Cappella Palatina in Sicily, Italy - get details, & find more attractions to visit nearby

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Cappella Palatina

Piazza del Parlamento, 1, 90134 Palermo PA, Italy

Churches

About Cappella Palatina

The Palatine Chapel is the royal chapel of the Norman palace in Palermo, Sicily. This building is a mixture of Byzantine, Norman, and Fatimid architectural styles, showing the tricultural state of Sicily during the 12th century after Roger II's father and uncle conquered the island.  Also referred to as a Palace church or Palace chapel, it was commissioned by Roger II of Sicily in 1132 to be built upon an older chapel constructed around 1080.



Attractions near Cappella Palatina

Norman Palace0.08km from Cappella Palatina

The Norman Palace, also known as the Royal Palace, is located in Palermo and is currently the seat of the Sicilian Regional Assembly. The palace is the oldest royal residence in Europe, home to the kings of the Kingdom of Sicily, the imperial seat with Frederick II and Conrad IV and the historic Sicilian Parliament. On the first floor of the building stands the Palatine Chapel. The west wing is assigned to the Italian Army.  It is one of the most visited monuments on the island.

San Giovanni degli Eremiti0.16km from Cappella Palatina

The church of San Giovanni Degli Eremiti is a national monument located in the historic center of Palermo, near the Norman Palace.  The church is built according to the canons of Sicilian-Norman architecture; it is a Romanesque church and externally resembles oriental buildings. This reference to the East is even more emphasized by the bright red domes, restored in the nineteenth century by the architect Giuseppe Patricolo, according to an interpretation of the original color based on ancient tr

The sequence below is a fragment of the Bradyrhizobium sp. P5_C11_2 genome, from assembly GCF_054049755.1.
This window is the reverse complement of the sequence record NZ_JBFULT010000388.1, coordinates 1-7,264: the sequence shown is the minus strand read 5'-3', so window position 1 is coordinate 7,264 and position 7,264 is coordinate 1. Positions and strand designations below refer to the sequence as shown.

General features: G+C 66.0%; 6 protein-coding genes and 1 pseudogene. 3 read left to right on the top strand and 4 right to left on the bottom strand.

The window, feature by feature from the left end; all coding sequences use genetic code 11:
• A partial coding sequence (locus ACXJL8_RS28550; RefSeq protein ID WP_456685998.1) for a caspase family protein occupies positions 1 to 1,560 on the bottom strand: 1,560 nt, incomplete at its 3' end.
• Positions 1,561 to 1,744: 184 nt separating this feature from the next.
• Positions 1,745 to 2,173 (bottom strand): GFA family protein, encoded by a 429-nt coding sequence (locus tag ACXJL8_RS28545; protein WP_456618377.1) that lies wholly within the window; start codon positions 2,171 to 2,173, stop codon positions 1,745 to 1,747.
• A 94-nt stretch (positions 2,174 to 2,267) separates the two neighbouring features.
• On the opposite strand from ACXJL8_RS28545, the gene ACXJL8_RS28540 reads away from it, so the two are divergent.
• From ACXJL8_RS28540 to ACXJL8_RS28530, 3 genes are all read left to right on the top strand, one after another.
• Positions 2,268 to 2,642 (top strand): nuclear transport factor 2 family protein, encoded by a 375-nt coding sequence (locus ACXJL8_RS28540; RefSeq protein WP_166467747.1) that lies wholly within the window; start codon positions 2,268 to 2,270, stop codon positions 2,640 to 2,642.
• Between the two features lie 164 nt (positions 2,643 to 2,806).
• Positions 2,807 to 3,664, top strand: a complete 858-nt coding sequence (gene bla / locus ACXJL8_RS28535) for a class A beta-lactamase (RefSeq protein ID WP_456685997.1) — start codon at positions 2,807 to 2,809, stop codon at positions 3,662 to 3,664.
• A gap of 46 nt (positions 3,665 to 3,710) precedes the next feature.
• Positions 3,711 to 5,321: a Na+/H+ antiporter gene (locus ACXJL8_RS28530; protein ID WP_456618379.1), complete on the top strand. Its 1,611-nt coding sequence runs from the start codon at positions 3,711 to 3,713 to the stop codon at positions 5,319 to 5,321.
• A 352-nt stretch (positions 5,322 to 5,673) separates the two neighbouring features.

Cattedrale di Palermo0.43km from Cappella Palatina

The Primatial Metropolitan Cathedral Basilica of the Holy Virgin Mary of the Assumption , known simply as the Cathedral Church of Palermo , is the main place of Catholic worship in the city of Palermo and the archbishopric of the homonymous metropolitan archdiocese. A feast of geometric patterns, ziggurat crenellations, maiolica cupolas and blind arches, Palermo's cathedral has suffered aesthetically from multiple reworkings over the centuries, but remains a prime example of Sicily's unique Ara

Piazza Quattro Canti - Palermo0.85km from Cappella Palatina

Quattro Canti is the name of an octagonal square at the intersection of the two main roads in Palermo: Via Maqueda and Cassaro, today Via Vittorio Emanuele, about half of their length. The piazza is octagonal, four sides being the streets; the remaining four sides are Baroque buildings, the near-identical facades of which contain fountains with statues of the four seasons, the four Spanish kings of Sicily, and of the patronesses of Palermo.

Church of San Cataldo0.87km from Cappella Palatina

The cathedral of San Cataldo is a church of Taranto, precisely the oldest cathedral in Puglia , initially dedicated to St. Mary Magdalene then to St. Cataldo bishop. The proposal to recognize in the succorpo the remains of the early Christian church dedicated to Santa Maria dates back to the Fago, whose existence in the seventh century was confirmed by a letter from Pope Gregory.  It was built by the Byzantines in the second half of the 10th century, during the reconstruction of the city commiss

Fontana Pretoria0.88km from Cappella Palatina

The Pretoria fountain was built in 1554 by Francesco Camilliani in Florence, but in 1581 it was moved to Piazza Pretoria in Palermo. Initially placed in the garden of the Florentine palace of the brother of the Grand Duchess Eleonora of Toledo, thanks to the intervention of her brother Don Garçia, the first viceroy of Sicily and governor of Palermo, it was put up for sale for the Senate of Palermo. Purchased from the rich city of Palermo, then dismantled and shipped, twenty years later, to Paler

Where is Cappella Palatina

Discover more attractions in Sicily, where Cappella Palatina is located

Sicily86 attractions

Sicily is the biggest island in Italy and in the Mediterranean Sea, an amazing land rich in history and traditions, where art and culture intertwine with wonderful natural beauties. From the sea to the mountains and countryside, from the volcanos to the fishing villages, there are really many reasons why to visit Sicily. As Frederick II, King of Sicily, once said: “I don't envy God's paradise, because I'm well satisfied to live in Sicily”.